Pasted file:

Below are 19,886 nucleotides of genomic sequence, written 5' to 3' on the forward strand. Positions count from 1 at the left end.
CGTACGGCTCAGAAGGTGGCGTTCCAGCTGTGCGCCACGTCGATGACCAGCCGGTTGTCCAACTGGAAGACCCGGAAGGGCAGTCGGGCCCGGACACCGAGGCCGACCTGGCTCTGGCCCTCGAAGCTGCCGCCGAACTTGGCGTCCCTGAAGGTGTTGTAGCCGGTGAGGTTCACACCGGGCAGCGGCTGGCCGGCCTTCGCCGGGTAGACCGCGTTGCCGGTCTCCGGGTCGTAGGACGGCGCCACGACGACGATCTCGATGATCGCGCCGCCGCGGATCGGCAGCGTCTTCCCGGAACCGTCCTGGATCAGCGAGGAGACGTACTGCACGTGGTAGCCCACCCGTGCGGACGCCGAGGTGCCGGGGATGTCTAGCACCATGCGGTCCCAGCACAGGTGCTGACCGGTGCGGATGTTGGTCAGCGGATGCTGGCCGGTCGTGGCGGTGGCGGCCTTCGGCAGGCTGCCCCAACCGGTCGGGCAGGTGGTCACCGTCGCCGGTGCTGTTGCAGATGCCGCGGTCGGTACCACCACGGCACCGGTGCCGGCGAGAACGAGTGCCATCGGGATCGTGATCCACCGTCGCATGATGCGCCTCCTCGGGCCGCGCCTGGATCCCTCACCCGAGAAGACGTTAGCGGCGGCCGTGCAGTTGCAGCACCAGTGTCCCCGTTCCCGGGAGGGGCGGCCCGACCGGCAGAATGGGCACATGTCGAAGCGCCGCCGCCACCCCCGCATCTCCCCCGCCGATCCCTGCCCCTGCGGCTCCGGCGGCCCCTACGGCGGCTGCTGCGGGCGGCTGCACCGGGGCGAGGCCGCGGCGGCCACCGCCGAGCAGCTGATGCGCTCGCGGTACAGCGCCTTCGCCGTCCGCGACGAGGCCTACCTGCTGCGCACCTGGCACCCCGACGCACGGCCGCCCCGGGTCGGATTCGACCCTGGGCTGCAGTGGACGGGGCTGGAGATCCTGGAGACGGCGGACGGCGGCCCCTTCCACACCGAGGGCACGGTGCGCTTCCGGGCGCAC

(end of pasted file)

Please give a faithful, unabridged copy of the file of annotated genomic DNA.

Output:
Below are 19,886 nucleotides of genomic sequence, written 5' to 3' on the forward strand. Positions count from 1 at the left end.
CGTACGGCTCAGAAGGTGGCGTTCCAGCTGTGCGCCACGTCGATGACCAGCCGGTTGTCCAACTGGAAGACCCGGAAGGGCAGTCGGGCCCGGACACCGAGGCCGACCTGGCTCTGGCCCTCGAAGCTGCCGCCGAACTTGGCGTCCCTGAAGGTGTTGTAGCCGGTGAGGTTCACACCGGGCAGCGGCTGGCCGGCCTTCGCCGGGTAGACCGCGTTGCCGGTCTCCGGGTCGTAGGACGGCGCCACGACGACGATCTCGATGATCGCGCCGCCGCGGATCGGCAGCGTCTTCCCGGAACCGTCCTGGATCAGCGAGGAGACGTACTGCACGTGGTAGCCCACCCGTGCGGACGCCGAGGTGCCGGGGATGTCTAGCACCATGCGGTCCCAGCACAGGTGCTGACCGGTGCGGATGTTGGTCAGCGGATGCTGGCCGGTCGTGGCGGTGGCGGCCTTCGGCAGGCTGCCCCAACCGGTCGGGCAGGTGGTCACCGTCGCCGGTGCTGTTGCAGATGCCGCGGTCGGTACCACCACGGCACCGGTGCCGGCGAGAACGAGTGCCATCGGGATCGTGATCCACCGTCGCATGATGCGCCTCCTCGGGCCGCGCCTGGATCCCTCACCCGAGAAGACGTTAGCGGCGGCCGTGCAGTTGCAGCACCAGTGTCCCCGTTCCCGGGAGGGGCGGCCCGACCGGCAGAATGGGCACATGTCGAAGCGCCGCCGCCACCCCCGCATCTCCCCCGCCGATCCCTGCCCCTGCGGCTCCGGCGGCCCCTACGGCGGCTGCTGCGGGCGGCTGCACCGGGGCGAGGCCGCGGCGGCCACCGCCGAGCAGCTGATGCGCTCGCGGTACAGCGCCTTCGCCGTCCGCGACGAGGCCTACCTGCTGCGCACCTGGCACCCCGACGCACGGCCGCCCCGGGTCGGATTCGACCCTGGGCTGCAGTGGACGGGGCTGGAGATCCTGGAGACGGCGGACGGCGGCCCCTTCCACACCGAGGGCACGGTGCGCTTCCGGGCGCAC